The team started with their work at Sidrapong Hydel Power Project, Darjeeling on 21 January, 2012 and did an extensive study on this heritage power project, Asia’s first hydel power project, which is now defunct. The team collected valuable information from the local residents like Mr Jivan Bhandari, Mr Sanu Bhai and Mr Kamal Bhandari. The prime objective was to promote the heritage and create awareness among people and find ways for its preservation and restoration.
The second site was MacFarlen Church at Kalimpong, East India’s very first church. This antique monument is in a very dilapidated state after the 18/9 earthquake last year. The church was established by Scottish missionaries in 1891. The team is now collecting data from reliable sources like senior pastors, evangelists and reverends. They are also receiving perceptions of the local residents about the restoration of the church. Considering its antiquity and the fact that it was instrumental in the socio-economic development of the hilly communities, this church definitely deserves to get attention at national and international level.
The team would be heading for Damsong Gari, Pedong on 27 Jan.
Endangered heritage places like this are not only important for one’s culture but in fact invaluable. They might be scattered around and neglected, just like a wild flowering plant by the roadside; but nonetheless worth to be given a close look for a while. Sikkim University is surely on this track. The research work will definitely reveal many such hidden treasures. They must be preserved because they are integral to our culture.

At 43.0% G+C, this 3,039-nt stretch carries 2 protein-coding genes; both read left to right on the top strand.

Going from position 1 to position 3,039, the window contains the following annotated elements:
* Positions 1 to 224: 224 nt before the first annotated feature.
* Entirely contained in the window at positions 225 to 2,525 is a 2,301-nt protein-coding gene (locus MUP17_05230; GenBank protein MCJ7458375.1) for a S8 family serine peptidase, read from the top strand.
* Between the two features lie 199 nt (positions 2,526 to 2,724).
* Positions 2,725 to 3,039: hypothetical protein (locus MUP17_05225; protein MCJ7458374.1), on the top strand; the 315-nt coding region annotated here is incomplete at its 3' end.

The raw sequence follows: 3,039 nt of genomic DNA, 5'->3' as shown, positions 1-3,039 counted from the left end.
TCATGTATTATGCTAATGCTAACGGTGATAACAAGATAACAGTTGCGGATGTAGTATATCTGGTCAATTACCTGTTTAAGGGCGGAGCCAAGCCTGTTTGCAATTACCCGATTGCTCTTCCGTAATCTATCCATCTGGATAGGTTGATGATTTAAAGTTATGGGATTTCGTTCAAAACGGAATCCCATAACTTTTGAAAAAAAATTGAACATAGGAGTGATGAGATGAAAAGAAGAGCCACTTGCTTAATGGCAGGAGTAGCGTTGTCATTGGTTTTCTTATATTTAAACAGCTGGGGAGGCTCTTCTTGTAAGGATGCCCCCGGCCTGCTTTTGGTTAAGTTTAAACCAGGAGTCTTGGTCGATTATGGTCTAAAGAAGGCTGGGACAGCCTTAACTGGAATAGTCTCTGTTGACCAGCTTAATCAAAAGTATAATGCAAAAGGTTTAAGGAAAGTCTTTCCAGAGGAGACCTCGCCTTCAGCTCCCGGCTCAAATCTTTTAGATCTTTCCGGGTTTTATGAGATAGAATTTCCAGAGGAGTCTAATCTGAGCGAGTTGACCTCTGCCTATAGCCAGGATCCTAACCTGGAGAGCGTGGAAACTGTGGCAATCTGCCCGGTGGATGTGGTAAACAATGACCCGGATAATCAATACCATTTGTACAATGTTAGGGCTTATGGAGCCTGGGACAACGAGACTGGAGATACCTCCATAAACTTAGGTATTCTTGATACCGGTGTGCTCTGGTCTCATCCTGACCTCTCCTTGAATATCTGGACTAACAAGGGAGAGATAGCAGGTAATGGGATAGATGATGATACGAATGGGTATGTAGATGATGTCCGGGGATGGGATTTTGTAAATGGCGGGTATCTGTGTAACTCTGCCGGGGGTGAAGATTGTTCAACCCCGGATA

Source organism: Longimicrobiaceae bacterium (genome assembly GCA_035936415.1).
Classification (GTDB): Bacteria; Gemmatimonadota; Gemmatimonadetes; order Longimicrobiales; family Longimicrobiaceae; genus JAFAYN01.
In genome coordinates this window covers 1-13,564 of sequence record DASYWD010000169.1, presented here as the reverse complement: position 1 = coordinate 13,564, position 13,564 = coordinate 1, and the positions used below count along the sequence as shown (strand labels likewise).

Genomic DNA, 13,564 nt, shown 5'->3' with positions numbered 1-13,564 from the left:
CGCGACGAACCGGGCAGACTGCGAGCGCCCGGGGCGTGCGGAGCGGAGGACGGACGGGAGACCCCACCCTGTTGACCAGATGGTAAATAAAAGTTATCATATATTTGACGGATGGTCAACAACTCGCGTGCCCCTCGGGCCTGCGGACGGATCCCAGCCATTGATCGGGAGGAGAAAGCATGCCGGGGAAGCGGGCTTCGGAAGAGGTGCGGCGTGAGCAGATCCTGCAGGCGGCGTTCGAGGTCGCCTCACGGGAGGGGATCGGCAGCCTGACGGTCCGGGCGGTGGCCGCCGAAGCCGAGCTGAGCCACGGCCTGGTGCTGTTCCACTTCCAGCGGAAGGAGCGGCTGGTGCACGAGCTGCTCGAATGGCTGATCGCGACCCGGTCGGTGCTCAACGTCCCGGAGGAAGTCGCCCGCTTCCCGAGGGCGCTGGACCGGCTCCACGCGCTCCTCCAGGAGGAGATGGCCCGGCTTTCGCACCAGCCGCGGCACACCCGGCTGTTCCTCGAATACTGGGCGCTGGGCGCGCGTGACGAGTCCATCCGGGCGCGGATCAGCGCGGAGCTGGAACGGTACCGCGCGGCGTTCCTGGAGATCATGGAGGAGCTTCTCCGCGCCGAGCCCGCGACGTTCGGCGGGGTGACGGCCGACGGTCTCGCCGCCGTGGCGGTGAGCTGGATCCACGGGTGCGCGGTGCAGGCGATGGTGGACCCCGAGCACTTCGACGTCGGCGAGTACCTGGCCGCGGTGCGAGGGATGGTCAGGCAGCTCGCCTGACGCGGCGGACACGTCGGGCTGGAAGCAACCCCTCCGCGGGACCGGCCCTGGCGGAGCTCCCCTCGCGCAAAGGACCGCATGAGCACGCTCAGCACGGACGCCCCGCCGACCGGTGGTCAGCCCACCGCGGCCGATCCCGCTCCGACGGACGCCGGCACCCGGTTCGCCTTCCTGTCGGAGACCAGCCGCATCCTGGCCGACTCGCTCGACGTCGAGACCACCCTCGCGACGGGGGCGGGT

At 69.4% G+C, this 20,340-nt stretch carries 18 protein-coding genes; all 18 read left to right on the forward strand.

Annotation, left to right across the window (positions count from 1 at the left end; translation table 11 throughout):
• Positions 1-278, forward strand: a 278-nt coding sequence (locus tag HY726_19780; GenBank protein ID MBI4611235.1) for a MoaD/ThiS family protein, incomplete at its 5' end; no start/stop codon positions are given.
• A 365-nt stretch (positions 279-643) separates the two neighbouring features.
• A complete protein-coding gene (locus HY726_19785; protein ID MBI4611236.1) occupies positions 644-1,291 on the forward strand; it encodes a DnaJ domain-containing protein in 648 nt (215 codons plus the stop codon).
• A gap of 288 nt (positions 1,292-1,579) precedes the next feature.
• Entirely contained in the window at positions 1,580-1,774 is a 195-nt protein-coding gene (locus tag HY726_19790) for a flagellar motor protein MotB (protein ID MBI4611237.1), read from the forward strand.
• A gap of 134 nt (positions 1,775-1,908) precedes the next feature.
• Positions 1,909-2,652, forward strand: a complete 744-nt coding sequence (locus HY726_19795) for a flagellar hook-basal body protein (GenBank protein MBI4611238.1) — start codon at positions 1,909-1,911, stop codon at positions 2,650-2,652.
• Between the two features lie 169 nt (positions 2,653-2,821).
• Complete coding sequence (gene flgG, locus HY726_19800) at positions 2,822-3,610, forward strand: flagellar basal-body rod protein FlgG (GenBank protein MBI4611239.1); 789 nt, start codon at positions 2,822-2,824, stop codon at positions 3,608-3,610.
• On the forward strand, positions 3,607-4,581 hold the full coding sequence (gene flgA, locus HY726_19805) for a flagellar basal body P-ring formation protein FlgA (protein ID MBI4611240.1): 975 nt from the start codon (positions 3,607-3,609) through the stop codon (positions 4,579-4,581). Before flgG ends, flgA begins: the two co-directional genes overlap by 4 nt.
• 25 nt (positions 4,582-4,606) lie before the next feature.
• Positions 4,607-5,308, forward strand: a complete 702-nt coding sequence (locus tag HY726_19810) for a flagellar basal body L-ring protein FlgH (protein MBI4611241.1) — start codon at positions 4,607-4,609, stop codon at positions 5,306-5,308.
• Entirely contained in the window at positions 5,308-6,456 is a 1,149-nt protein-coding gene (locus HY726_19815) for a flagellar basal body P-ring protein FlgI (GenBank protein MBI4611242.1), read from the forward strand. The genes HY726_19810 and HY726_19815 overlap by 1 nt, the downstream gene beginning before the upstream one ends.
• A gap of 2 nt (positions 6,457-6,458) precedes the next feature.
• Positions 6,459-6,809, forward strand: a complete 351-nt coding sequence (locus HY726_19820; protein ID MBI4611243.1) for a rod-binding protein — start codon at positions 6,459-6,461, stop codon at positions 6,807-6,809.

[from Arnab Datta, Assistant Professor, Department of Asian Languages (Chinese), School of Languages & Linguists, Sikkim University]

Fifteen students from Sikkim University along with three faculty members and two Junior Executives will commence on 27 January 2012 on the winter sojourn programme on the theme ‘Cancer in Sikkim’ to evaluate different risk factors of common cancer prevalent in urban and rural population in east Sikkim (India). The theme would be based on 10 days field study by interacting cancer patients and their family along with the interactions in hospital and PHCs.
The study would be an effort to gain an insight into the prevalence and possible causes of cancer in Sikkim and to study the psychological implications of people affected with cancer. Along with this an effort would be made to explore the risk factors of cancer in Sikkim. Faculty and students would visit hospitals, pathology labs and all the source of registration to collect cancer causes and would visit their places, survey the cause and risk factors of cancer incidence.
This study is taken in Sikkim to provide a base study on cancer etiology and control and to overview the cancer problems in Sikkim. This field study is designed in such a manner which is extensively interdisciplinary, incorporating all major issues related to border for a close study through direct interaction with cancer patients. This field study can bring many important issues into mainstream academic and policy discussions which are yet to get attention from mainstream academics, policy establishments and media.
The team is led by Mr Gagan Chettri, the team coordinator is Dr. Deepti Singh while other members are Dr. Bimala Singh, Dr. Satyananda Panda and Mr Binu Dorjee.